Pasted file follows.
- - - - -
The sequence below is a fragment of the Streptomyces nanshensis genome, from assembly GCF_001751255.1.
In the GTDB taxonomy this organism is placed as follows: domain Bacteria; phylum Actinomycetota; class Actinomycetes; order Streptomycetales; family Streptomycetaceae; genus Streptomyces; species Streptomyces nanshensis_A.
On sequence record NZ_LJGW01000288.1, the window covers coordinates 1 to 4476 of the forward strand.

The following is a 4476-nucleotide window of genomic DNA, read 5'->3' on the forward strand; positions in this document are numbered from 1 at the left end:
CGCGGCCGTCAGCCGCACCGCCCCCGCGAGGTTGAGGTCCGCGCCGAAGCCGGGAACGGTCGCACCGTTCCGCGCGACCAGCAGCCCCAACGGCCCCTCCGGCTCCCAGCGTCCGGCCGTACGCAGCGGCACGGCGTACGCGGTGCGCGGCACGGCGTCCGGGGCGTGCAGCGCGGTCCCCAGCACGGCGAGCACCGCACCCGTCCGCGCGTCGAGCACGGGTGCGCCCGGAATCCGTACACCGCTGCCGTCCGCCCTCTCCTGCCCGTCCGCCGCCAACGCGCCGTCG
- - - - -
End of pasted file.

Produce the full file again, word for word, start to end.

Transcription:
The sequence below is a fragment of the Streptomyces nanshensis genome, from assembly GCF_001751255.1.
In the GTDB taxonomy this organism is placed as follows: domain Bacteria; phylum Actinomycetota; class Actinomycetes; order Streptomycetales; family Streptomycetaceae; genus Streptomyces; species Streptomyces nanshensis_A.
On sequence record NZ_LJGW01000288.1, the window covers coordinates 1 to 4476 of the forward strand.

The following is a 4476-nucleotide window of genomic DNA, read 5'->3' on the forward strand; positions in this document are numbered from 1 at the left end:
CGCGGCCGTCAGCCGCACCGCCCCCGCGAGGTTGAGGTCCGCGCCGAAGCCGGGAACGGTCGCACCGTTCCGCGCGACCAGCAGCCCCAACGGCCCCTCCGGCTCCCAGCGTCCGGCCGTACGCAGCGGCACGGCGTACGCGGTGCGCGGCACGGCGTCCGGGGCGTGCAGCGCGGTCCCCAGCACGGCGAGCACCGCACCCGTCCGCGCGTCGAGCACGGGTGCGCCCGGAATCCGTACACCGCTGCCGTCCGCCCTCTCCTGCCCGTCCGCCGCCAACGCGCCGTCG